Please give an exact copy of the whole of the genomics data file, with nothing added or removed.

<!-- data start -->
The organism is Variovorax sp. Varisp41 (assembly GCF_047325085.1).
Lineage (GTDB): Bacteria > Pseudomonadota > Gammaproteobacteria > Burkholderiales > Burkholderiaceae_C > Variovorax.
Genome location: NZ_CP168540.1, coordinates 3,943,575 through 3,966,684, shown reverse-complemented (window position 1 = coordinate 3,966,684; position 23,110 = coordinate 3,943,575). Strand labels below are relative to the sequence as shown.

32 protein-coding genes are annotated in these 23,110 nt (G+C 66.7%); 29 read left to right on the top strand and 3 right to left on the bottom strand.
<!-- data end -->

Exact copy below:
The organism is Variovorax sp. Varisp41 (assembly GCF_047325085.1).
Lineage (GTDB): Bacteria > Pseudomonadota > Gammaproteobacteria > Burkholderiales > Burkholderiaceae_C > Variovorax.
Genome location: NZ_CP168540.1, coordinates 3,943,575 through 3,966,684, shown reverse-complemented (window position 1 = coordinate 3,966,684; position 23,110 = coordinate 3,943,575). Strand labels below are relative to the sequence as shown.

32 protein-coding genes are annotated in these 23,110 nt (G+C 66.7%); 29 read left to right on the top strand and 3 right to left on the bottom strand.